We at Twingly have been delivering Nordic blog data since 2006 and have for a long time considered ourselves as the market leader in Scandinavia.
However, in our quest to find blogs in the different corners of the world we started to feel a sensation that we were slipping some when it came to our Nordic blog coverage. We have a lot of automatic methods to find new blogs of course, but each market needs attention and caring to flourish.
To increase our Nordic coverage, we selected the languages that we support: Swedish, Norwegian, Danish, Finnish and Icelandic. There are also other languages in this region like for instance Sami and Kven, but we rarely get requests for these 🙂
We gave the Nordic languages our best shot, scanning our current blogs for links to other blogs, made sure that all of them are in our automatic system for all new published blog posts etc. Since we also have pretty strict rules of what kind of blogs we welcome into our universe to prevent spam, we also ensured that we approved all new blogs correctly.
Whenever we make specific efforts like this we always try to automate processes that we see give a good result. In this case it has lead to enhanced services for crawling and once they are in production we list them in Source discovery and ingestion.
As always when it comes to coverage you have to wait some time to see the effect. Now, one month later, we can see that we increased greatly in average daily blog posts in Finnish (30-40%) as well as Icelandic (about 75%).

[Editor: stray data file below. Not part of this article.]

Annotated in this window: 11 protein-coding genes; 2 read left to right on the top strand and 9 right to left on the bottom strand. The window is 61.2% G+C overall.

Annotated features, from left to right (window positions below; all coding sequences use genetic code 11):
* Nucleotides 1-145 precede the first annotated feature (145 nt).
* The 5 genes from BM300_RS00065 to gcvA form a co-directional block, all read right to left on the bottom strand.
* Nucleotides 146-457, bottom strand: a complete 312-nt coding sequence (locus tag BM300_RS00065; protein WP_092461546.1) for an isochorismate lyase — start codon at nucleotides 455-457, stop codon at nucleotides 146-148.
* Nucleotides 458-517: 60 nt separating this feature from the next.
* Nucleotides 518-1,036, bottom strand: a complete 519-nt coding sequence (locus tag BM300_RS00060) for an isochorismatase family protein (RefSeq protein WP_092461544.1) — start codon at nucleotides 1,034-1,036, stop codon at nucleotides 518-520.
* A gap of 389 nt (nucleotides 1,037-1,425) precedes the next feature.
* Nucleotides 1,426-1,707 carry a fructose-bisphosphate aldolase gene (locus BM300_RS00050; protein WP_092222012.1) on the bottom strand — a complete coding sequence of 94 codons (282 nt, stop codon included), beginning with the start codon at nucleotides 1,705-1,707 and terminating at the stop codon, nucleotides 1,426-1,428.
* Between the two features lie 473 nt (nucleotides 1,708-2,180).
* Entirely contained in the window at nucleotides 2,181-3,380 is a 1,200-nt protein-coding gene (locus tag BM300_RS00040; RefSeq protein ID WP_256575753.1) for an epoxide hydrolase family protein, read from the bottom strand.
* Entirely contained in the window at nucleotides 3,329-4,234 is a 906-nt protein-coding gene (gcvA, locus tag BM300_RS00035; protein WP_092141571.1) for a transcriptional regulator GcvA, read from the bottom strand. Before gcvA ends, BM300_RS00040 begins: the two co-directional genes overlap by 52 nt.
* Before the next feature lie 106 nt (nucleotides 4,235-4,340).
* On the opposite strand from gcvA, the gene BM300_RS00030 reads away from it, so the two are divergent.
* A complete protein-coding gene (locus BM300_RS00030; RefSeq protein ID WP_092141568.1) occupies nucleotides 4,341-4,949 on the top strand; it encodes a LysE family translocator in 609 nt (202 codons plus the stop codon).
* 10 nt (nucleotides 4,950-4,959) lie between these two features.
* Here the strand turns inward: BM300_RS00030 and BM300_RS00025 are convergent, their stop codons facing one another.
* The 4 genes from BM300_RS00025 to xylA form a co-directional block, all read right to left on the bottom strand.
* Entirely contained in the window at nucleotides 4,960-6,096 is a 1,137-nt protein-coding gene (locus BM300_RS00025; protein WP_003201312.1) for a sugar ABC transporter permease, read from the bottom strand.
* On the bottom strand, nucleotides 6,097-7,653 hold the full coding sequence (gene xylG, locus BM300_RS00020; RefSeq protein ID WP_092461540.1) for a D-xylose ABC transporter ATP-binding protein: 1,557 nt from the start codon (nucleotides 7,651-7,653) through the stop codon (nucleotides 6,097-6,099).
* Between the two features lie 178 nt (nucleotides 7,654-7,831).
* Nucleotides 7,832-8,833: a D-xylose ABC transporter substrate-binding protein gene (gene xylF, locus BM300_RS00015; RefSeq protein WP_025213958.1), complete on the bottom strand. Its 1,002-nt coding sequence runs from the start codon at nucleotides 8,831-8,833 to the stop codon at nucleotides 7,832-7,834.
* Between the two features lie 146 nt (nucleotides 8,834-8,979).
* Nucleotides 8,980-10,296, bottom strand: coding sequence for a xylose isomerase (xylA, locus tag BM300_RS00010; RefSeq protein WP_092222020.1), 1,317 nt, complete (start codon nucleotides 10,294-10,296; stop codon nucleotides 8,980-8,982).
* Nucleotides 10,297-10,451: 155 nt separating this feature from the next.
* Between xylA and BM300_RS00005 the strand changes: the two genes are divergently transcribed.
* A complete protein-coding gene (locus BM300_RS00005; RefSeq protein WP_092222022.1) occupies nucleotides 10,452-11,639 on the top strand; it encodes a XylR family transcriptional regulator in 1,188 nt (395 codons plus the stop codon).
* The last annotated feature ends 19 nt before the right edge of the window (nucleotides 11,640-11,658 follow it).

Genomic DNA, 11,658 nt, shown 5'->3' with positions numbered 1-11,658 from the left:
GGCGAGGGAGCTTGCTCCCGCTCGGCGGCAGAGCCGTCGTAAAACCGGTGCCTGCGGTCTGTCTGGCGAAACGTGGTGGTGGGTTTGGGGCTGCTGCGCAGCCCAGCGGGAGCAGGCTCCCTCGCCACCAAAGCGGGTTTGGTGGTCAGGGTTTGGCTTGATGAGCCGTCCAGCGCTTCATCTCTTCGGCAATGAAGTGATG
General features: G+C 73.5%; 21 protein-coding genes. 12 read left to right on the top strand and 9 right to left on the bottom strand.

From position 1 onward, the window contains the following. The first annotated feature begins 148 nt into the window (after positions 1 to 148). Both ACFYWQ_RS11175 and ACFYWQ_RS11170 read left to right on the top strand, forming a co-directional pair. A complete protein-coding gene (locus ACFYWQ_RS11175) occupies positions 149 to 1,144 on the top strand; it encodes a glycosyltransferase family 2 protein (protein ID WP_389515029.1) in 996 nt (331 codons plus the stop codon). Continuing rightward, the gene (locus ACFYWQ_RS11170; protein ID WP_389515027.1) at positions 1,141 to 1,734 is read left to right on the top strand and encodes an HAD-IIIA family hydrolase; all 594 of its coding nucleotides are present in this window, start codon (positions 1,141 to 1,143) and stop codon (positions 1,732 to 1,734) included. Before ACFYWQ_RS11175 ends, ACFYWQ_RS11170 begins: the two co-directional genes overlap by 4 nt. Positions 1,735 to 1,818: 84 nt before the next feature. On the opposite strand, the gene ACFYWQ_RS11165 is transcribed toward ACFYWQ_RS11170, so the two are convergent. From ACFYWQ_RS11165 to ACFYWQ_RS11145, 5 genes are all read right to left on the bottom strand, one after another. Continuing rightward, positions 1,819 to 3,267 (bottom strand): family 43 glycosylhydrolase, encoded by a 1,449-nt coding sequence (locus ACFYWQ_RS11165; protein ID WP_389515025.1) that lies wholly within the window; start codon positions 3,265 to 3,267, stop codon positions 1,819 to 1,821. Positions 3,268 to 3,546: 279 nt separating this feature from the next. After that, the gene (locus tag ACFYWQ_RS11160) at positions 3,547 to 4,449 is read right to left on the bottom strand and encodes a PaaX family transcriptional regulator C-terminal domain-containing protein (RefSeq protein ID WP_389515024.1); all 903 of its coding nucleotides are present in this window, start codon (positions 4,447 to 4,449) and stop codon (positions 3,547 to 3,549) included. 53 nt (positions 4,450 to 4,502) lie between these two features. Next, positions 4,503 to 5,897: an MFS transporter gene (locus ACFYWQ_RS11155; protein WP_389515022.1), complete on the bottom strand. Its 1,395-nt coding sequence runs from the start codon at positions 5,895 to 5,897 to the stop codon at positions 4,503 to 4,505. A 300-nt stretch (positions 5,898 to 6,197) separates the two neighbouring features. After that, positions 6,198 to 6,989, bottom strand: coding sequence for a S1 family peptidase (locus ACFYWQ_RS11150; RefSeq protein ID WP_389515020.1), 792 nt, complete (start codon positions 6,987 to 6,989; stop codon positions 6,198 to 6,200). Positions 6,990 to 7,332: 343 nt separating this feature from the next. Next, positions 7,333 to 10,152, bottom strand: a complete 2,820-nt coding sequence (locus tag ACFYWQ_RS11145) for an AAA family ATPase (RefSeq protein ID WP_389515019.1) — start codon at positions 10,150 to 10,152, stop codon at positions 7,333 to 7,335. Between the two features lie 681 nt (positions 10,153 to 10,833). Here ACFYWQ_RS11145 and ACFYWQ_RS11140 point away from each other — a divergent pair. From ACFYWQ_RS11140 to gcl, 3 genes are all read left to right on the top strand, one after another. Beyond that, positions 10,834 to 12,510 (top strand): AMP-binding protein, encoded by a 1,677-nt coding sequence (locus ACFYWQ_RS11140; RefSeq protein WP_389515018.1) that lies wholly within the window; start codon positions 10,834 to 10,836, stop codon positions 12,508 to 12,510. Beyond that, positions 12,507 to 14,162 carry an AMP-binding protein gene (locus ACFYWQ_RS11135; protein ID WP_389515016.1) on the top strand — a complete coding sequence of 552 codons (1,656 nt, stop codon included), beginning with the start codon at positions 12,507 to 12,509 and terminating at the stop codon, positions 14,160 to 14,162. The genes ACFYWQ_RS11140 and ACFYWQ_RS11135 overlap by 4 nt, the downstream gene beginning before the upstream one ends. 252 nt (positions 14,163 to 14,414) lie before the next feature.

However, we didn’t see the same increase in the other Nordic languages. In one way it is good because it means that we have good coverage in Swedish, Norwegian and Danish but it is always disappointing when you make an effort and the result just confirm that you should have focused elsewhere.
Once we have developed even more blog discovery techniques we will apply them to these languages too, to see if we can find those small sparkling blogs hiding somewhere behind dwarf birches, next to fjord beds or daydreaming under a windmill.
By Pontus Edenberg
I just saw your “Twingly Recon” in my website log files. Two things are not right.
1. Your request for robots.txt was: “GET /robots.txt HTTP/1.1” 200 1424 “-” “-“. You should use the User Agent field — 99% of requests without a User Agent are exploit attempts and I generally deny those with empty UA fields.
3. Your UA for other requests is “Mozilla/5.0 (compatible; Twingly Recon; twingly.com)” and one cannot really tell what your crawler ID is. Is it “Twingly”? The usual crawler ID would be like “Twingly/1.0”.
Otherwise, I wish you well.
1. Absolutely, we should always send a good User-Agent. This will be fixed.
2. Oh, I agree that this looks a bit confusing. I’m not sure if this was introduced to mitigate any issues when fetching content, so we’ll need to look into this before making any changes.
We’ll expand our documentation on https://developer.twingly.com/resources/recon/ as we improve the crawler(s) as well.
Thanks for taking the time to comment on this!